Entrance to the Roman Forum archaeological museum.
Did you know that the Roman Forum shows remains from several centuries all together, due to the Roman practice of building over earlier ruins.
Colosseum in Rome, considered as one of the greatest work of Roman architecture and engineering.
Colosseum is an elliptical building measuring 189 meters long and 156 m wide with a base area of 24,000 m² with a height of more than 48 m and can accommodate about 50,000 spectators. It is thought that over 500,000 people lost their lives and over a million wild animals were killed throughout the duration of the Colosseum hosted people vs. beast games.
Panoramic view of old part of Rome.
By the early fourth century, the Romans had built a road network of 53,000 miles throughout the empire. Each Roman mile was about 1,000 paces (about 4,800 feet) and was marked by a milestone. Hence the proverb "All roads lead to Rome."
Roman Forum - piece of heritage.
When the Roman Empire fell, the Roman Forum became abondoned and many of the monuments and buildings were plundered and used in other areas of the city including the walls of the Vatican and many of Rome's churches. The area became known as 'Campo Vaccino', or 'cattle field' and an overgrown derelict field.
View to ancient arch of Septimius Severus, ruins and temple.
Not all of the temples in the Roman Forum are dedicated to gods some are dedicated to people. The Romans believed that by building a temple and dedicating it to themselves they became deity.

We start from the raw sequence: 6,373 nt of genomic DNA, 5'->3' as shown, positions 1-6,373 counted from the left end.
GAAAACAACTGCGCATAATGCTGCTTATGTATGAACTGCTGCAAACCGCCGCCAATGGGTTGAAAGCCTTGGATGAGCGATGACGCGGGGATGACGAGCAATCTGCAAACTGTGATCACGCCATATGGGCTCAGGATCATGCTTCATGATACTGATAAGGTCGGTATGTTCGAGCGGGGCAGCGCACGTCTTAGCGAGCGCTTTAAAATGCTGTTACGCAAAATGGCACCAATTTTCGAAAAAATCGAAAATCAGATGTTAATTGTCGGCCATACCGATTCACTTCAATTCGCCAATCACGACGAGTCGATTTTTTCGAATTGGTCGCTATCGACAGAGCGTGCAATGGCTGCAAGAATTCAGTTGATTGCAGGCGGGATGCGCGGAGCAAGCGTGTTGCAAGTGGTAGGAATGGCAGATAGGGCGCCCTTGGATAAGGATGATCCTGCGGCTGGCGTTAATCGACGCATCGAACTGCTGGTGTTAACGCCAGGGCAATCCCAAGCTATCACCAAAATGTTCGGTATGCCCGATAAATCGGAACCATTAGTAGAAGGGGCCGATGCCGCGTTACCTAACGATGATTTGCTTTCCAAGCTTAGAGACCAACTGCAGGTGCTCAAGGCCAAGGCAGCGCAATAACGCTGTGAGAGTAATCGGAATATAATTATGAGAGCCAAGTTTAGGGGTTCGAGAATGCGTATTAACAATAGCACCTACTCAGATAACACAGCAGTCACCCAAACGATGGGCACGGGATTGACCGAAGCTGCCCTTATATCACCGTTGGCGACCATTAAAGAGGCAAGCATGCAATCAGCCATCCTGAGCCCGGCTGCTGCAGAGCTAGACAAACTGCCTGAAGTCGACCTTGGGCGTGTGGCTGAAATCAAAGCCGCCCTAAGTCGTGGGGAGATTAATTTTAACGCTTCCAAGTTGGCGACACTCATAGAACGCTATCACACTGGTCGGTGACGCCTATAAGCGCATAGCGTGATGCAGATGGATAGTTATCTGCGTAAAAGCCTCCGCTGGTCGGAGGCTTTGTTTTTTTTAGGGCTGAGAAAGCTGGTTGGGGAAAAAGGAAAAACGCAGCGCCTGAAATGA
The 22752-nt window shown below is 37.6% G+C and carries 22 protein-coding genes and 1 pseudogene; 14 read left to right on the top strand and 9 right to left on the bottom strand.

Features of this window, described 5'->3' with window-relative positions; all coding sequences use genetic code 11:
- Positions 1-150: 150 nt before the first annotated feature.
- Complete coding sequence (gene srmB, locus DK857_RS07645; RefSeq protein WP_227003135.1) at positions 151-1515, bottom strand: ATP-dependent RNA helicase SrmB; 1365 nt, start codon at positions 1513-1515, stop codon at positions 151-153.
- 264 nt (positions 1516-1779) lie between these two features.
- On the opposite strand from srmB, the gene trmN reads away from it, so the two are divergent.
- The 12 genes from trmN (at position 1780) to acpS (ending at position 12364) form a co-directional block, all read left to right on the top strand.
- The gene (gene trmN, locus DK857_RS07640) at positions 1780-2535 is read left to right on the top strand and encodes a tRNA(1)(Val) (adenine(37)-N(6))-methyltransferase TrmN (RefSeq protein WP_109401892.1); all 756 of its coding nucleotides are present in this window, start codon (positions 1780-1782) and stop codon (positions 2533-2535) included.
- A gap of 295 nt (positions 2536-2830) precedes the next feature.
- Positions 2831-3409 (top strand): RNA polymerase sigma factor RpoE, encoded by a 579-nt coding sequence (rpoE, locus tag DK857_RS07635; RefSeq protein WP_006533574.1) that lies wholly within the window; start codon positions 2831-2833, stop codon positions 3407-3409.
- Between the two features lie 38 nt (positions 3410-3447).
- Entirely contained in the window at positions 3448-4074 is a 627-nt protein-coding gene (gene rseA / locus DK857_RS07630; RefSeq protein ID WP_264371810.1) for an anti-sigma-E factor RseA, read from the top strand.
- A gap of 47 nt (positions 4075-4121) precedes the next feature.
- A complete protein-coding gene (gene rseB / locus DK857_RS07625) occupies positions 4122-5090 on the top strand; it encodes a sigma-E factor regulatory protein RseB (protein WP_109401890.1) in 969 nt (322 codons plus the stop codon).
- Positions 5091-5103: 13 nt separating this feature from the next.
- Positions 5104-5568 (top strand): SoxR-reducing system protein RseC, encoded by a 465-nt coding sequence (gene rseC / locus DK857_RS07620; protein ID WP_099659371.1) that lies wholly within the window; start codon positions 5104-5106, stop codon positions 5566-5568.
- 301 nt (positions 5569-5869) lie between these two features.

Ponte sant'Angelo reflecting in Tiber
The Castel has a long and interesting history, let’s suffice to say it has been looted and ransacked by just about every invader that entered Rome. Legend holds that the Archangel Michael appeared on top of Castel Sant’Angelo sheathing his sword as a sign of the end of the plague of 590. In 1536 Raffaello da Montelup created a marble statue of Saint Michael holding his sword after the plague.
Way to the Castel Sant’Angelo.
Castel Sant’Angelo is the round building near the Vatican with the angel on top that looks like it is about to take a flying leap into the Tiber River.
Castel Sant’Angelo was built as a mausoleum for Emperor Hadrian (AD 130-139). That was just the start. It has been both a prison and a papal residence, sometimes both at the same time. There is a secret (though it is no secret now) passageway that connects Castel Sant’Angelo to the Vatican. Popes used to go to Castel Sant’Angel through the passageway if they felt they were in danger at the Vatican.
Banks of the Tiber
One of the most famous bridge in Rome, built in the 239 AD. Large number of medieval pilgrims making their way to St. Peter's walked along it to cross the Tiber at Ponte sant'Angelo (with its Bernini Angels).
Romantic evening with the view.
The Colosseum is a popular destination for botanists. As catalog began to be compiled of the the flora in 1643 and over 337 different species have taken root amongst the ruins.